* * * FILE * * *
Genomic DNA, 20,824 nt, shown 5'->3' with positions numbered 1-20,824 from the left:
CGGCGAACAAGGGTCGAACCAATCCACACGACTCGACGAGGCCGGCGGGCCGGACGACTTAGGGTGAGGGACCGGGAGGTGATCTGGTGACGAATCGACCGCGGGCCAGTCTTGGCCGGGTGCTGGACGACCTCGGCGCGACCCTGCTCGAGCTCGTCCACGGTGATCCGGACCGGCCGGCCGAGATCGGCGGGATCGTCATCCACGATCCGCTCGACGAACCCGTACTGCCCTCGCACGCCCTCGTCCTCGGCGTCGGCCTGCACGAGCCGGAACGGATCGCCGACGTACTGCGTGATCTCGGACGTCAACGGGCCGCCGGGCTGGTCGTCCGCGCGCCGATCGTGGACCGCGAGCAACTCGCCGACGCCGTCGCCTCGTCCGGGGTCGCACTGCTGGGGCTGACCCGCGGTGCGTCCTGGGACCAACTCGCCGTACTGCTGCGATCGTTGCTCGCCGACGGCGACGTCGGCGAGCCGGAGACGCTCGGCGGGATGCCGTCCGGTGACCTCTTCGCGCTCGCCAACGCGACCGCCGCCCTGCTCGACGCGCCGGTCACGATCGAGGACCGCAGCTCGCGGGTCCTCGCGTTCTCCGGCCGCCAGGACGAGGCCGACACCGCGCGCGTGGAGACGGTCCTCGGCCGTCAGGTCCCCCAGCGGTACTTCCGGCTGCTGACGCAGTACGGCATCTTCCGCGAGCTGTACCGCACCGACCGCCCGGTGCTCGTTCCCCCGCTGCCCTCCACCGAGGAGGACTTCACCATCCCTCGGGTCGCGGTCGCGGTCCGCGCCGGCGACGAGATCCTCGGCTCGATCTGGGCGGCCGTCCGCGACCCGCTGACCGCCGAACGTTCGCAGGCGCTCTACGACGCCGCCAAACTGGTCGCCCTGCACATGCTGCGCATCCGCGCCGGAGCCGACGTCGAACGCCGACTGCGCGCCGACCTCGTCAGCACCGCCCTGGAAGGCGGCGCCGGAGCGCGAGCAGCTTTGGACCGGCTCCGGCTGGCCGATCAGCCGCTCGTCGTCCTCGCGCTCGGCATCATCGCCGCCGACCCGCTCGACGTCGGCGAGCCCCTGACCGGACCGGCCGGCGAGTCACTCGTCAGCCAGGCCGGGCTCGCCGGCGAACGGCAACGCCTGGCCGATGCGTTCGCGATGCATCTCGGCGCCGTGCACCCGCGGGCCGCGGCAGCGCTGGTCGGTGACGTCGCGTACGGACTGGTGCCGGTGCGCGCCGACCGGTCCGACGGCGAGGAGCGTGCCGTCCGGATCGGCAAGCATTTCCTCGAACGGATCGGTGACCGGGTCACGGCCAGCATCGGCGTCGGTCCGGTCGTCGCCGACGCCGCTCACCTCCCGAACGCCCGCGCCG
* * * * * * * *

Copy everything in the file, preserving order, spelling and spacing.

Genomic DNA, 20,824 nt, shown 5'->3' with positions numbered 1-20,824 from the left:
CGGCGAACAAGGGTCGAACCAATCCACACGACTCGACGAGGCCGGCGGGCCGGACGACTTAGGGTGAGGGACCGGGAGGTGATCTGGTGACGAATCGACCGCGGGCCAGTCTTGGCCGGGTGCTGGACGACCTCGGCGCGACCCTGCTCGAGCTCGTCCACGGTGATCCGGACCGGCCGGCCGAGATCGGCGGGATCGTCATCCACGATCCGCTCGACGAACCCGTACTGCCCTCGCACGCCCTCGTCCTCGGCGTCGGCCTGCACGAGCCGGAACGGATCGCCGACGTACTGCGTGATCTCGGACGTCAACGGGCCGCCGGGCTGGTCGTCCGCGCGCCGATCGTGGACCGCGAGCAACTCGCCGACGCCGTCGCCTCGTCCGGGGTCGCACTGCTGGGGCTGACCCGCGGTGCGTCCTGGGACCAACTCGCCGTACTGCTGCGATCGTTGCTCGCCGACGGCGACGTCGGCGAGCCGGAGACGCTCGGCGGGATGCCGTCCGGTGACCTCTTCGCGCTCGCCAACGCGACCGCCGCCCTGCTCGACGCGCCGGTCACGATCGAGGACCGCAGCTCGCGGGTCCTCGCGTTCTCCGGCCGCCAGGACGAGGCCGACACCGCGCGCGTGGAGACGGTCCTCGGCCGTCAGGTCCCCCAGCGGTACTTCCGGCTGCTGACGCAGTACGGCATCTTCCGCGAGCTGTACCGCACCGACCGCCCGGTGCTCGTTCCCCCGCTGCCCTCCACCGAGGAGGACTTCACCATCCCTCGGGTCGCGGTCGCGGTCCGCGCCGGCGACGAGATCCTCGGCTCGATCTGGGCGGCCGTCCGCGACCCGCTGACCGCCGAACGTTCGCAGGCGCTCTACGACGCCGCCAAACTGGTCGCCCTGCACATGCTGCGCATCCGCGCCGGAGCCGACGTCGAACGCCGACTGCGCGCCGACCTCGTCAGCACCGCCCTGGAAGGCGGCGCCGGAGCGCGAGCAGCTTTGGACCGGCTCCGGCTGGCCGATCAGCCGCTCGTCGTCCTCGCGCTCGGCATCATCGCCGCCGACCCGCTCGACGTCGGCGAGCCCCTGACCGGACCGGCCGGCGAGTCACTCGTCAGCCAGGCCGGGCTCGCCGGCGAACGGCAACGCCTGGCCGATGCGTTCGCGATGCATCTCGGCGCCGTGCACCCGCGGGCCGCGGCAGCGCTGGTCGGTGACGTCGCGTACGGACTGGTGCCGGTGCGCGCCGACCGGTCCGACGGCGAGGAGCGTGCCGTCCGGATCGGCAAGCATTTCCTCGAACGGATCGGTGACCGGGTCACGGCCAGCATCGGCGTCGGTCCGGTCGTCGCCGACGCCGCTCACCTCCCGAACGCCCGCGCCG